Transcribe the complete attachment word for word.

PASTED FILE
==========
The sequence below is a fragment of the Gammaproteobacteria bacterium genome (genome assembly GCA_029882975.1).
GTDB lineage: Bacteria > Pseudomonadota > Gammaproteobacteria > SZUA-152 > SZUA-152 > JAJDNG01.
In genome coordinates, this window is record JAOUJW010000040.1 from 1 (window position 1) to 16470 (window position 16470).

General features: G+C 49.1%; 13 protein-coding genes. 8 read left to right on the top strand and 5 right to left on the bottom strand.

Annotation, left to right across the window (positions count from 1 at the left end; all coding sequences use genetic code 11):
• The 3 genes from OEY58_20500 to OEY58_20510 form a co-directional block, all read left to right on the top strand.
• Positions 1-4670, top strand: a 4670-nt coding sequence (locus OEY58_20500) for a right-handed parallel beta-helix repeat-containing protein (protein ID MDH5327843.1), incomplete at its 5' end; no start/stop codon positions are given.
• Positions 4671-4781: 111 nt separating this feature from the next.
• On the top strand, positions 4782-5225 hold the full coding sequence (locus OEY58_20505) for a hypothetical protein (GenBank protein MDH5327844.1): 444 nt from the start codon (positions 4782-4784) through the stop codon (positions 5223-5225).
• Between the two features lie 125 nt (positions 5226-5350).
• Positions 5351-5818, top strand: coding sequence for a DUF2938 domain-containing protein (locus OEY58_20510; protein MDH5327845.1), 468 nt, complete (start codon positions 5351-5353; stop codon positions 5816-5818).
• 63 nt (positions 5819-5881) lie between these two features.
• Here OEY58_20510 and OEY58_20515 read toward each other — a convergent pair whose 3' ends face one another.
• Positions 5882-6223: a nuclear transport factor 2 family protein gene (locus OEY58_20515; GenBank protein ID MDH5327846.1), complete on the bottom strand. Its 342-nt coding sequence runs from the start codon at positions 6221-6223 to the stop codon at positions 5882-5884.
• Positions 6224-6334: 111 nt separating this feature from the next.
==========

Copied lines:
The sequence below is a fragment of the Gammaproteobacteria bacterium genome (genome assembly GCA_029882975.1).
GTDB lineage: Bacteria > Pseudomonadota > Gammaproteobacteria > SZUA-152 > SZUA-152 > JAJDNG01.
In genome coordinates, this window is record JAOUJW010000040.1 from 1 (window position 1) to 16470 (window position 16470).

General features: G+C 49.1%; 13 protein-coding genes. 8 read left to right on the top strand and 5 right to left on the bottom strand.

Annotation, left to right across the window (positions count from 1 at the left end; all coding sequences use genetic code 11):
• The 3 genes from OEY58_20500 to OEY58_20510 form a co-directional block, all read left to right on the top strand.
• Positions 1-4670, top strand: a 4670-nt coding sequence (locus OEY58_20500) for a right-handed parallel beta-helix repeat-containing protein (protein ID MDH5327843.1), incomplete at its 5' end; no start/stop codon positions are given.
• Positions 4671-4781: 111 nt separating this feature from the next.
• On the top strand, positions 4782-5225 hold the full coding sequence (locus OEY58_20505) for a hypothetical protein (GenBank protein MDH5327844.1): 444 nt from the start codon (positions 4782-4784) through the stop codon (positions 5223-5225).
• Between the two features lie 125 nt (positions 5226-5350).
• Positions 5351-5818, top strand: coding sequence for a DUF2938 domain-containing protein (locus OEY58_20510; protein MDH5327845.1), 468 nt, complete (start codon positions 5351-5353; stop codon positions 5816-5818).
• 63 nt (positions 5819-5881) lie between these two features.
• Here OEY58_20510 and OEY58_20515 read toward each other — a convergent pair whose 3' ends face one another.
• Positions 5882-6223: a nuclear transport factor 2 family protein gene (locus OEY58_20515; GenBank protein ID MDH5327846.1), complete on the bottom strand. Its 342-nt coding sequence runs from the start codon at positions 6221-6223 to the stop codon at positions 5882-5884.
• Positions 6224-6334: 111 nt separating this feature from the next.